Let’s face it, the quality of life would be so much worse without a good local pub or club. Well I would say that, wouldn’t I, as a CAMRA Branch Pubs & Clubs Officer, but I think most of us like to get out and meet other people over a drink somewhere convenient and congenial, supervised but without too much formality. All the more so in January, and this year’s seems to be particularly dark, wet and getting colder as I write.
Yes, it’s a good time to enjoy some beer or cider, or indeed a refreshing non-alcoholic drink if we prefer. ‘Dry January’ campaigners, whatever their motives, need not be deterring pubgoers. From a CAMRA per-spective, to quote the ‘Tryanuary 2020’ website, “We’re encouraging you responsibly to support local, independent beer businesses. . . If you’re still intent on taking part in Dry January, you can still support Tryanuary! A visit to the pub for some food and a soft drink, or trying zero alcohol beers from a number of independent UK brewers, is still not only supporting the beer industry, but keeping you on track with your resolutions too!”
In the last issue I reviewed what the 2019 Cask Report had to say about promoting cask ale. I noted how its average price, especially in London, had continued to rise above inflation, questioned the suggestion that we should be paying yet more and noted the vast price difference we might find for the same beer in different pubs.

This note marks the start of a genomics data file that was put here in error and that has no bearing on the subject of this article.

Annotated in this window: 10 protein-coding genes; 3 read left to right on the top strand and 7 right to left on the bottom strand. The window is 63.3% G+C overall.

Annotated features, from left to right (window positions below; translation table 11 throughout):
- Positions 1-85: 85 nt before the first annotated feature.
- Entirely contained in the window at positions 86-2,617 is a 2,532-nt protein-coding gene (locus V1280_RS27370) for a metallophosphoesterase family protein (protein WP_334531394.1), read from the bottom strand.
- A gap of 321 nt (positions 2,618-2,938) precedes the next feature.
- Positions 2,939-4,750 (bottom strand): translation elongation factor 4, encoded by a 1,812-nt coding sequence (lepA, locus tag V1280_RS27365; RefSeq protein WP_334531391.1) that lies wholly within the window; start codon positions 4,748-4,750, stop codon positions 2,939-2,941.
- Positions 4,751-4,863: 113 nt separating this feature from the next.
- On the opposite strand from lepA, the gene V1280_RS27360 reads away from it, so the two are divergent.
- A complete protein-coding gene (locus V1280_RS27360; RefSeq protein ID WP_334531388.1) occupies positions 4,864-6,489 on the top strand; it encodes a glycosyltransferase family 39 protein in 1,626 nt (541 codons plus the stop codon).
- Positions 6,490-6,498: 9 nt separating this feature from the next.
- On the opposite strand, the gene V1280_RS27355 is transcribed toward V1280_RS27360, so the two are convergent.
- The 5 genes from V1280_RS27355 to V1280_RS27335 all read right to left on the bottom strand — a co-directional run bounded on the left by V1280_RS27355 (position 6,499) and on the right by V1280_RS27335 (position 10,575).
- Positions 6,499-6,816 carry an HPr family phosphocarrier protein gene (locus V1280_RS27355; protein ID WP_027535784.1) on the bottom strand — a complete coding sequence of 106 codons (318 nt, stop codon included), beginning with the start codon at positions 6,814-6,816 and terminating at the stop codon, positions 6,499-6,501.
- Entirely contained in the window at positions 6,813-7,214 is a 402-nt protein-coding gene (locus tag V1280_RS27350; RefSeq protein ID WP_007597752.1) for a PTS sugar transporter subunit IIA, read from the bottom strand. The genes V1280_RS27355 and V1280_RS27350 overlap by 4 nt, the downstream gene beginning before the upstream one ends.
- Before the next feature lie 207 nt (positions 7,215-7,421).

But how much less should we be paying for lower strength beers? The higher the ABV, the higher the beer duty and, if I’d take twice as long to drink a pint at 6% ABV than at 3% ABV, I might expect to pay twice as much for it. Finding Prince of Denmark (7.5% ABV) on cask in a well known Harvey’s pub recently, I thought a pint at £6.60 was quite reasonable. For that matter, I can understand that a high strength KeyKeg or canned beer may be good value.
In many places, though, there seems to be little difference in price between a 3% ABV cask beer and a 6% ABV one. So by my reckoning either the stronger beer is a much better deal or the session beer costs too much. For aficionados of stronger beers that is good news but, for brewers and publicans, promoting the Tryanuary message makes even more sense when sales of lower alcohol beers, not to mention soft drinks, can be that much more profitable. So drink responsibly, in moderation; it’s best for us, and for the prosperity of our pubs and clubs.
We are not a campaign for cheap beer as such. For that, there are plenty of Wetherspoon’s pubs offering locally brewed cask beers in good condition reflecting their rapid turnover. But should CAMRA discount vouchers, especially for those bargain strong beers, be allowed, in effect, further to erode microbrewers’ profit margins? I am sure the Editor would welcome letters from readers.
CAMRA Greater London Region